Little to report over the last couple of days as we’ve been trying to get some miles under the belt (or should that be kilometres?). Travelling down the west coast there was some nice cliff edge drives, you know the sort, the road clinging perilously to the edge of the mountains that plunge down into the sea, and your trying to keep your wits about you so that you don’t do the same.
As the coastline flattened out, we headed inland to the Parco Nazionale della Sila, a hilly region that promise the possibility of skiing. There were a couple of ski resorts on the way up through the mountains but our destination for the night was a campsite on the edge of the Largo Arvo, a large reservoir. Alas, no snow or skiing in the immediate vicinity, although there was some snow dotted around slowly thawing out. The campsite was a bit odd – probably nothing more than the slightly deserted feel of the place on a damp day in December, I’m sure its lovely in the summer, but on this day both Mel and I was wanting to ask the owner if he would be serenading us from the porch of his cabin with a banjo, Deliverance style! And then a large contingent of Italian campers descended on the place, spent ages trying to park as close as possible to us (weird considering it was a 200 hectare site, so not exactly pushed for space), and then we could settle down for the evening.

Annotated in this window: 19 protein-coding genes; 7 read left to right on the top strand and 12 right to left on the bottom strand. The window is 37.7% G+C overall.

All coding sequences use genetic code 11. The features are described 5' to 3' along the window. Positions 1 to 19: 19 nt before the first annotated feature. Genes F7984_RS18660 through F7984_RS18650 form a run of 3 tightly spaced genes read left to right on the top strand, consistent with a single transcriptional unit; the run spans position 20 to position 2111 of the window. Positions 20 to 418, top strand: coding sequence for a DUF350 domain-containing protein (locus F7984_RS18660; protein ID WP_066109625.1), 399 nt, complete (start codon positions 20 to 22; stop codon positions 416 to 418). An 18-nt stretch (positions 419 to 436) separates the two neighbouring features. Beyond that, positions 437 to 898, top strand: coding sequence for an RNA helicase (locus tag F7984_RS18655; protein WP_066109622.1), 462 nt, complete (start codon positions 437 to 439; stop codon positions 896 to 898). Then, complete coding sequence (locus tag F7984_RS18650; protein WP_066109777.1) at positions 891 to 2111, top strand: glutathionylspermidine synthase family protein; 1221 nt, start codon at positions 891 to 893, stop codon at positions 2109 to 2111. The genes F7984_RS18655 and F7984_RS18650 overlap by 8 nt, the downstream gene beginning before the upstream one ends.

Deciding this wasn’t going to be the best place for New Year celebrating, we moved on this morning, heading out of the mountains for the coast again, this time into the ball of Italy’s booted foot. The day has been grey and wet, and the drive not helped by, for the second day running, heading along a road that turned out to be closed due to a landslip. It’s pretty evident that the Italians have ceased spending any money on the roads, the quality is generally awful, and as in this case, sometimes non-existent. I could be charitable and suggests its something to do with the underlying geology, but its been the same since arriving near Rome. There are some new stretches of road and junctions, but you get the impression thats because there is an EU regional development grant, not because they felt like trying to fill in the potholes. It’s not unusual to have to straddle the white line in order to find a part of the road that we wheels can pass over that won’t shake the suspension to bits.
Our residence for the night is a campsite near the coast, but it might as well be Skegness. The place is deserted, its still raining, and they want â‚¬50 for the ‘special’ evening meal which seems to consist entirely of meat and pasta, which causes issues for both of us, so we’ve decided to stay in, watch a couple of films, and enjoy a nice bottle of wine, or maybe two.
If you look carefully in the picture of the sea and clouds, you can just about make out the peak of Mount Etna on the horizon (about 1/3rd of the way from the left). Only a small dot as far as the camera is concerned, but as we descended out of the hills it was pretty bloody large on the horizon, considering we were still a good 150 miles away at the time. That’s one big party firework – I hope no-one tries to set it off tonight, but the rain seems to have dampened the Italian’s enthusiasm for pyrotechnics so far. Oh, and then on goes off just as I type that! Typical.
Whatever you are doing, wherever you are, and whoever your with on this lovely evening, enjoy the end of the year, and bring in the New Year in style. Have a great one!